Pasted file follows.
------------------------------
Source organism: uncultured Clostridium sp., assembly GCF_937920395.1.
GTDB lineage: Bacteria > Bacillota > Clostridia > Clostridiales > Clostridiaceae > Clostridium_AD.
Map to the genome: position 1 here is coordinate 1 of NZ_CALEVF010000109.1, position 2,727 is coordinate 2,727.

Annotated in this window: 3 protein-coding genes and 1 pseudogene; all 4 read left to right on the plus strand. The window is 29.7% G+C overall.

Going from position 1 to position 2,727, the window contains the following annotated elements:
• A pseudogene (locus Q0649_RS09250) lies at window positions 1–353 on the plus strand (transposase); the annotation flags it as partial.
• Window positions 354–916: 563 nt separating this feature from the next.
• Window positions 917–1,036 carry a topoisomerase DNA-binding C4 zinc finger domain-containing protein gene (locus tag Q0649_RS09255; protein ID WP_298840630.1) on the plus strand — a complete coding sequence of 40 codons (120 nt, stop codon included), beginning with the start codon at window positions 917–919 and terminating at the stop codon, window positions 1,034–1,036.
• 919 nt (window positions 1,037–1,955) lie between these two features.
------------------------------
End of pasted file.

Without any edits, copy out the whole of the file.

Source organism: uncultured Clostridium sp., assembly GCF_937920395.1.
GTDB lineage: Bacteria > Bacillota > Clostridia > Clostridiales > Clostridiaceae > Clostridium_AD.
Map to the genome: position 1 here is coordinate 1 of NZ_CALEVF010000109.1, position 2,727 is coordinate 2,727.

Annotated in this window: 3 protein-coding genes and 1 pseudogene; all 4 read left to right on the plus strand. The window is 29.7% G+C overall.

Going from position 1 to position 2,727, the window contains the following annotated elements:
• A pseudogene (locus Q0649_RS09250) lies at window positions 1–353 on the plus strand (transposase); the annotation flags it as partial.
• Window positions 354–916: 563 nt separating this feature from the next.
• Window positions 917–1,036 carry a topoisomerase DNA-binding C4 zinc finger domain-containing protein gene (locus tag Q0649_RS09255; protein ID WP_298840630.1) on the plus strand — a complete coding sequence of 40 codons (120 nt, stop codon included), beginning with the start codon at window positions 917–919 and terminating at the stop codon, window positions 1,034–1,036.
• 919 nt (window positions 1,037–1,955) lie between these two features.